History does not move in a linear, unidirectional, or constant manner. If anything, it moves in fits and starts, suddenly rushing ahead, only to stop suddenly and meander about, or change direction altogether. The seemingly blinding pace of global crises and shocks that have characterized the past two decades have been a testament to that. As we seem to exit the era of COVID-19 and the unprecedented public health measures used to control it, we become preoccupied with concerns over the war in Ukraine and the renewed potential of nuclear war, alongside the existing climate crises, the fragility of the global economy, and threats to the cohesion of the European Union, which have hovered in the background throughout the public health crisis. This issue of the EASST Review reflects on science and technology in these current times, and the evolution of our field within it.
Most importantly, we are deeply saddened by the Russian government’s invasion of Ukraine and our hearts go out to all victims, and especially to our colleagues and friends in Ukraine and Russia, alongside the STS communities in these countries. We laud the efforts (especially on behalf of the Polish community and everyone else involved in Central and Eastern Europe) to welcome refugees from Ukraine, and we hope that such a welcoming stance is extended toward all other refugees. Europeans need no reminder of the cruelty and violence that results from limiting the scope of one’s sympathies. We all agree that STS is political, but it is not always clear what that means. We are especially grateful for the various academic initiatives to welcome refugees, and during the conference in Madrid and future editions of the Review, we invite an open dialogue about the responsibility our community has in the face of such tragedies, as also indicated by our President Maja Horst in the section News of the Council. This edition of the Review offers a start in STS Events, with Ivan Tchalakov’s account of the panel The war in Ukraine and European (dis) integration: possible axes of change, organised by his STS centre at the University of Plovdiv in Bulgaria on March 22. In addition, Translations is offering broader reflections on the concept of internationalisation, inviting us to rethink our engagement with a process that is significant, both in our analysis and our working environments.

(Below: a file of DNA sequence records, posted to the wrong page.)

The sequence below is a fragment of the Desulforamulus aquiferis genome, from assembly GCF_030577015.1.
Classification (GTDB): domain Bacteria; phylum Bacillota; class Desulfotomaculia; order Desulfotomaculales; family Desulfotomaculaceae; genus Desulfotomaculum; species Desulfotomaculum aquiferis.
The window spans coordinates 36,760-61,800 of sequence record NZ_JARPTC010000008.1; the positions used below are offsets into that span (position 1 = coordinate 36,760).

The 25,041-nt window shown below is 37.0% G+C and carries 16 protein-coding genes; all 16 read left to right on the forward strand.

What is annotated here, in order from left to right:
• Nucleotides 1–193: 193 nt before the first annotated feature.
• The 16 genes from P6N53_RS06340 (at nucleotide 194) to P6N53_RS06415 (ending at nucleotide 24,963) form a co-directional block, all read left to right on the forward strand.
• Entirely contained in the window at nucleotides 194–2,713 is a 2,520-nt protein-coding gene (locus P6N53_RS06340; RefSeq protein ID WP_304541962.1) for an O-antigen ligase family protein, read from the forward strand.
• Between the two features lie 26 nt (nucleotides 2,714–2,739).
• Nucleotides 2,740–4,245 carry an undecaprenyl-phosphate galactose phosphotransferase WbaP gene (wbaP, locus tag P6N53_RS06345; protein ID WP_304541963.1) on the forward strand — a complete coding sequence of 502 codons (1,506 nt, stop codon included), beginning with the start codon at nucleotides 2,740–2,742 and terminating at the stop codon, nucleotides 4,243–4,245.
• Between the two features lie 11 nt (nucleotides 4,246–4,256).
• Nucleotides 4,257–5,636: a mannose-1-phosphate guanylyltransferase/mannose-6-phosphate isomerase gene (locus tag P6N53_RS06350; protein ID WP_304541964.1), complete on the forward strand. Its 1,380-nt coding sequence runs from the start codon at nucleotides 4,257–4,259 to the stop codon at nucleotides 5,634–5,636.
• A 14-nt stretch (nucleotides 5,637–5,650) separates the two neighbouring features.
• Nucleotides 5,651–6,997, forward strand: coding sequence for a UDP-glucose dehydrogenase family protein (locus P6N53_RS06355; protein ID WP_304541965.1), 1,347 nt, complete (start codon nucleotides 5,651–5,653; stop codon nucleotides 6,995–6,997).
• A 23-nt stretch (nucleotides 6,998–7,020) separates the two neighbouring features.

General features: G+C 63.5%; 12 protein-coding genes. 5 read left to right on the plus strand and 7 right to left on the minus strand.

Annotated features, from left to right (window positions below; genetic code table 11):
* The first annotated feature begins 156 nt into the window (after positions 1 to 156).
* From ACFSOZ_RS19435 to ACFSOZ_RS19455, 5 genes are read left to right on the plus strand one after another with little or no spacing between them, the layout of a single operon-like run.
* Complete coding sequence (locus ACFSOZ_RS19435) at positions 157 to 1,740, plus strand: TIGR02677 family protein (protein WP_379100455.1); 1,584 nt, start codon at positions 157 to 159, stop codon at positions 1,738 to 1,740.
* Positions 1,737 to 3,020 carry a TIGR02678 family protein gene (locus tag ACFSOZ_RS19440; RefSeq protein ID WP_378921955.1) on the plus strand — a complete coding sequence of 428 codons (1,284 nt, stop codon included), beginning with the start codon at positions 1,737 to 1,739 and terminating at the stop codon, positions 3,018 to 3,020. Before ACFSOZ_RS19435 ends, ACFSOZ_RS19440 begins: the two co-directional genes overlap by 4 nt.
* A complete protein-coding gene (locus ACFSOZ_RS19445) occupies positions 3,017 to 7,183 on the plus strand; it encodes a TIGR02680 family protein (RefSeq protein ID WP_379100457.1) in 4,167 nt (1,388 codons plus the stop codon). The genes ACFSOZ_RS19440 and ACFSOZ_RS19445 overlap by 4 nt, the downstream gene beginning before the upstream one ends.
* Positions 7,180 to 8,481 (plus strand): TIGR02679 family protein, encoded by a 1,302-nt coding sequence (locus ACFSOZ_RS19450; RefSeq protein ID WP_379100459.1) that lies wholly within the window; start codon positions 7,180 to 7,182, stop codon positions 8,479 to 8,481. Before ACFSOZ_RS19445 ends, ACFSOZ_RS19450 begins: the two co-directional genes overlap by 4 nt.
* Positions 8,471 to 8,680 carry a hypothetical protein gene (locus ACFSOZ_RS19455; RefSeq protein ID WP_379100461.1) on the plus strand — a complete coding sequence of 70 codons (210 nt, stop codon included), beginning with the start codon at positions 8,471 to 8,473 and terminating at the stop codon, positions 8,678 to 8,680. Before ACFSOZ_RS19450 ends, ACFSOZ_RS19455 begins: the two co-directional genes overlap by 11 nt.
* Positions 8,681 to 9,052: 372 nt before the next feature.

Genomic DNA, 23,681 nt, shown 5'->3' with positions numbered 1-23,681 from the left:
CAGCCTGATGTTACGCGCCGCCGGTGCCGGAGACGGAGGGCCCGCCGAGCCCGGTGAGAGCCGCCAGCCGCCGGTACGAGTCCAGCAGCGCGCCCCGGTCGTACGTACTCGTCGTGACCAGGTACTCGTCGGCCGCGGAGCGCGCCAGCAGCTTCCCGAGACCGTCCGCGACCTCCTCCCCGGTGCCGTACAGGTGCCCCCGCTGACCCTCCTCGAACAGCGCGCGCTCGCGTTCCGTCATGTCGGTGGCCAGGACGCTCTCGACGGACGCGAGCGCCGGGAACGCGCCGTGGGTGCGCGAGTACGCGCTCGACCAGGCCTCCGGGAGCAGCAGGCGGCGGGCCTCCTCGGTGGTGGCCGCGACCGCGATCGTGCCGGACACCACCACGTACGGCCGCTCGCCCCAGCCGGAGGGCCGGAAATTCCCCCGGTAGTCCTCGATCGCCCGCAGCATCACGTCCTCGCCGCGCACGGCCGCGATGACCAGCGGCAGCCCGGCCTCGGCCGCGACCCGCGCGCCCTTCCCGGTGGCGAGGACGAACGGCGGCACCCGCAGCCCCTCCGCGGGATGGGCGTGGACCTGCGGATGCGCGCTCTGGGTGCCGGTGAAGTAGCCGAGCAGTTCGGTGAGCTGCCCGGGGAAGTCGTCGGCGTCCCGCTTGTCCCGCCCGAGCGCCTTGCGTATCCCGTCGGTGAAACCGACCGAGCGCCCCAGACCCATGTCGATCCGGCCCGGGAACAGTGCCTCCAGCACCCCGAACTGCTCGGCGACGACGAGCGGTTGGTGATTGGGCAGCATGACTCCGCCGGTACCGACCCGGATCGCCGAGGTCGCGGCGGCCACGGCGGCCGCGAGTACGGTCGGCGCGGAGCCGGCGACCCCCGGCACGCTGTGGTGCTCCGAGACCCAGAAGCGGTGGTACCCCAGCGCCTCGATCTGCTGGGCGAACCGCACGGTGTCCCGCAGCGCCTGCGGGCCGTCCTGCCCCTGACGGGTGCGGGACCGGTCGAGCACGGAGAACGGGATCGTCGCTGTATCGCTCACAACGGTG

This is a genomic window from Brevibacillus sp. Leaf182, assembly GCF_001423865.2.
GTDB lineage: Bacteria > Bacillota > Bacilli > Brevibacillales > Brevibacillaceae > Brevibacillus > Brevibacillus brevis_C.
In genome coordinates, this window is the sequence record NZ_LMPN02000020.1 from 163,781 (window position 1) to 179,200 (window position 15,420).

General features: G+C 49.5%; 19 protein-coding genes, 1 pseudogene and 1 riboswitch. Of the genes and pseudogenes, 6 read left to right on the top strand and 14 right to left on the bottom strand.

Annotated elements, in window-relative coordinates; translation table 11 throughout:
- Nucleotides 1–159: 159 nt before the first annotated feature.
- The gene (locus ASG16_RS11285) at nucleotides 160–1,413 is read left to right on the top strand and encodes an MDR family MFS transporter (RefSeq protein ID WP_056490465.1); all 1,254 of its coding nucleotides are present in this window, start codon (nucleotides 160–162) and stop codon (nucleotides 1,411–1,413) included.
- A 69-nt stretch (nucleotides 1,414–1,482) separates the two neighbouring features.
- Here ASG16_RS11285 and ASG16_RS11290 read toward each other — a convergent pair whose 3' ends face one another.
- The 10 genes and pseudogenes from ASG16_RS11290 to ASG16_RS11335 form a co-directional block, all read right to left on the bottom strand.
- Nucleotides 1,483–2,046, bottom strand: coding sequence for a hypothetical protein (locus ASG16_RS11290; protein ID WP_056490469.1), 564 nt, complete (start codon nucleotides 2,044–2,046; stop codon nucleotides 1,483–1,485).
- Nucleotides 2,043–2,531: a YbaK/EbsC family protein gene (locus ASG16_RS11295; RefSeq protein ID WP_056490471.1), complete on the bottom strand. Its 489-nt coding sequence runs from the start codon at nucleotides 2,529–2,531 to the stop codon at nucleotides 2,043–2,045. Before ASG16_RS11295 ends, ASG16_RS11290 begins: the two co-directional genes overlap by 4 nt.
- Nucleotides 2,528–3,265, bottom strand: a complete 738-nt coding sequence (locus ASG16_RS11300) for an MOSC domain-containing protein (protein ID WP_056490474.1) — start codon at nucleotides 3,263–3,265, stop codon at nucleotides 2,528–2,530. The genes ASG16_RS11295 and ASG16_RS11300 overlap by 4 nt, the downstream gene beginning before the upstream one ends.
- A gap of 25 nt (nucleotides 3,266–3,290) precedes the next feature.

For this edition, we had already invited a number of contributions on the political dimensions of outer space research and exploration for STS Live. Richard Tutton’s piece reflects on the social weightlessness of billionaires’ private space flights and attends to the limits of escapism. Eleanor Armstrong explores the ways that science museum gift shops reinforce limited – and sometimes explicitly sexist and nationalist – understandings of who can conduct space research and exploration. Finally, the piece by Matjaz Vidmar and Saskia Vermeylen shows how science museums can offer alternative, more inclusive visions of space science. Things can always be otherwise, and this paper offers visions for such alternative futures.
This is in line with the upcoming EASST conference in Madrid, (increasingly) appropriately named “The Politics of Technoscientific Futures” which will offer a look into the future of STS, science, and technology. Vincenzo Pavone has written an update, highlighting the immense work of the local committee in organizing a conference in times of war and pandemic. The meeting is now open to register and will feature an impressive number of contributions and promising plenaries (see the last EASST Review and conference website for more information).